As I discussed above, we have in fact observed one type, and one type only, of creation ex nihilo. And that one type is, according to the by far dominant interpretation of quantum mechanics, the Copenhagen Interpretation, is very literally uncaused. These are the virtual particle pairs (a.k.a., vacuum fluctuations).
So what we come to in analyzing Craig’s argument is that the only real examples we as a species have ever observed of something beginning to exist came into being without a cause. This means that not only should we doubt Craig’s first premise because there are exceptions to it, but we should reject it entirely because we have never seen a single case where it is correct, and have seen cases where it is incorrect.
Where does this leave us?
This argument suggests that a purely naturalistic explanation for the origins of the universe is possible that is consistent with current science. Certainly not all of the details have been worked out, and it may in fact be a different mechanism than vacuum fluctuations that turns out to be correct; there is, for example, a fascinating alternate scenario that suggests the precipitating event might be a fluctuation in space-time curvature. However, what the scenario I have outlined does do is demonstrate that the argument from first cause for the existence of God doesn’t work. Causality demonstrably doesn’t operate in the way that the argument assumes, at least within certain constraints that are relevant to the origins of the universe. Something can in fact come from nothing, again within certain constraints that are relevant to the origins of the universe. And most tellingly, the only cases of creation ex nihilo that have ever been observed have been uncaused. In short, the argument from first cause fails to demonstrate that a sentient entity is necessary to be a universal first cause.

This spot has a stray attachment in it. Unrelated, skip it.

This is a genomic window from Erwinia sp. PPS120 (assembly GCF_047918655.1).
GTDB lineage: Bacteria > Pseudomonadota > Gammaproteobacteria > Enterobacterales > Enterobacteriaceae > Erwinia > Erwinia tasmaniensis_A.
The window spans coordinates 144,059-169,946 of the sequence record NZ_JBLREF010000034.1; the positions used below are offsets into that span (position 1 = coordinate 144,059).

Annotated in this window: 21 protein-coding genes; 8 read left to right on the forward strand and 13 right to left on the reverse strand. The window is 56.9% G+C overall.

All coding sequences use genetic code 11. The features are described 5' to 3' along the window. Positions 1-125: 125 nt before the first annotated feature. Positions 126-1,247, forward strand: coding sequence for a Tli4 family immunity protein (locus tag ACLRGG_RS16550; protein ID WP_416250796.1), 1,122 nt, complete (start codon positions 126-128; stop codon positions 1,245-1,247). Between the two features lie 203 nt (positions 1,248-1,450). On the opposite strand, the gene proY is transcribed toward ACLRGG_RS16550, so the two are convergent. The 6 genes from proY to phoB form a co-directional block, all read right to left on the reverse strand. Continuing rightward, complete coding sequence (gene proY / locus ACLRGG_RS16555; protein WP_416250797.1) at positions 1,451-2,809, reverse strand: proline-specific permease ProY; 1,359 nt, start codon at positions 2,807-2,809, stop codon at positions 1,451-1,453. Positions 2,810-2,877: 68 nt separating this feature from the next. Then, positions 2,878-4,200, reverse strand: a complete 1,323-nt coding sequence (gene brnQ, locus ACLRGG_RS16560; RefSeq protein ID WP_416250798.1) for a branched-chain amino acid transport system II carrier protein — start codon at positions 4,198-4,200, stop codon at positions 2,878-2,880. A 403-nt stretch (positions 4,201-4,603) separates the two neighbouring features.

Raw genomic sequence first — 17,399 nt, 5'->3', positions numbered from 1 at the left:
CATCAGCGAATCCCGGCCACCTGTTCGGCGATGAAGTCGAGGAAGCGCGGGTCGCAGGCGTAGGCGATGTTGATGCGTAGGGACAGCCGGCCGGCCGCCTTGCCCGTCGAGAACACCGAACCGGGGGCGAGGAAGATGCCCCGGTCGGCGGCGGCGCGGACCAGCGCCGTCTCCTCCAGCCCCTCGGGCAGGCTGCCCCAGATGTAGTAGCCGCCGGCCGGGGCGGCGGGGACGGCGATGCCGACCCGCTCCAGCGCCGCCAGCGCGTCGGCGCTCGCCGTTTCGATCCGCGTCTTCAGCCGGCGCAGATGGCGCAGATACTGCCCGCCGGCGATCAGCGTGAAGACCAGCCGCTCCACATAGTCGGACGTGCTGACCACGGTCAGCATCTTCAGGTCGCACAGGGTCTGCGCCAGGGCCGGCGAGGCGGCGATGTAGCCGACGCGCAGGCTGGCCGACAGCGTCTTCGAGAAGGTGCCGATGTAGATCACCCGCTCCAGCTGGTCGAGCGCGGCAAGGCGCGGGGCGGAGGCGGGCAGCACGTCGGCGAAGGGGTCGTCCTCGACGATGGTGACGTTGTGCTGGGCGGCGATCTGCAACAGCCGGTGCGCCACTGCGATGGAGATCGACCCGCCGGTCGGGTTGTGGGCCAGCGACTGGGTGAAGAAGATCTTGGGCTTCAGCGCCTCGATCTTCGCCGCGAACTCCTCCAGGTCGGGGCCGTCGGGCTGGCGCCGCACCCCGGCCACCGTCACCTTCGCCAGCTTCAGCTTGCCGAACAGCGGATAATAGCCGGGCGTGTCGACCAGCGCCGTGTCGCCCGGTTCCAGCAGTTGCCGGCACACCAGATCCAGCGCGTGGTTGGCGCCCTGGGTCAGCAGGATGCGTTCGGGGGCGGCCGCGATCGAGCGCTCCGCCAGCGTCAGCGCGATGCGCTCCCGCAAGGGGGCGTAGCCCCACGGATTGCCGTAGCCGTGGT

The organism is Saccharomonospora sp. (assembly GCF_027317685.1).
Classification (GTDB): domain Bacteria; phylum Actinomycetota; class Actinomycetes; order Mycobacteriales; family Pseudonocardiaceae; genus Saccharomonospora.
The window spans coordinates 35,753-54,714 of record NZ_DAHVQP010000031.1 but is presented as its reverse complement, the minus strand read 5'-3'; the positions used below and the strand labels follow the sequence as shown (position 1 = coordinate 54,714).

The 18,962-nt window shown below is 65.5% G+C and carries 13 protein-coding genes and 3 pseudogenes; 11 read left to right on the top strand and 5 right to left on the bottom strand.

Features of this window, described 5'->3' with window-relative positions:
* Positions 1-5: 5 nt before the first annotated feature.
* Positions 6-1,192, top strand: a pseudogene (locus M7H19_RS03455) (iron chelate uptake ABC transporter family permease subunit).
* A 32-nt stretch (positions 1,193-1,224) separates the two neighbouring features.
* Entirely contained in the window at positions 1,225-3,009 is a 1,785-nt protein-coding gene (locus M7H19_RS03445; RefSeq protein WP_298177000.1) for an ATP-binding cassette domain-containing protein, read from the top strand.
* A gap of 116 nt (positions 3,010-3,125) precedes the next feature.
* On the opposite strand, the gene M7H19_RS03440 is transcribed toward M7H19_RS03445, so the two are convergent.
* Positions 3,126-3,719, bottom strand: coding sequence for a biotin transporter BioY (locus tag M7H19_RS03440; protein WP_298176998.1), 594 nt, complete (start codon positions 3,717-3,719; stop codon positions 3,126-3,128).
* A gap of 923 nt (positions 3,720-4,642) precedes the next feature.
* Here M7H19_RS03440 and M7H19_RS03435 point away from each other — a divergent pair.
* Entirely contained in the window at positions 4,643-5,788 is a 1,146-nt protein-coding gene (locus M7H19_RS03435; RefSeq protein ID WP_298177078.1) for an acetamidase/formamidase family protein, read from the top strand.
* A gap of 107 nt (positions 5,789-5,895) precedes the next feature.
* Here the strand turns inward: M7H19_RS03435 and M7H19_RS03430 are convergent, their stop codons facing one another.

I therefore declare the Cosmological Argument well and truly dead, at least until there is any experimental example of creation ex nihilo that proceeded with a cause.
- May 12, 2015: Revised to directly mention William Lane Craig’s formulation of the Cosmological Argument and to add the last scientific point.
- March 12, 2016: Corrected a capitalization error.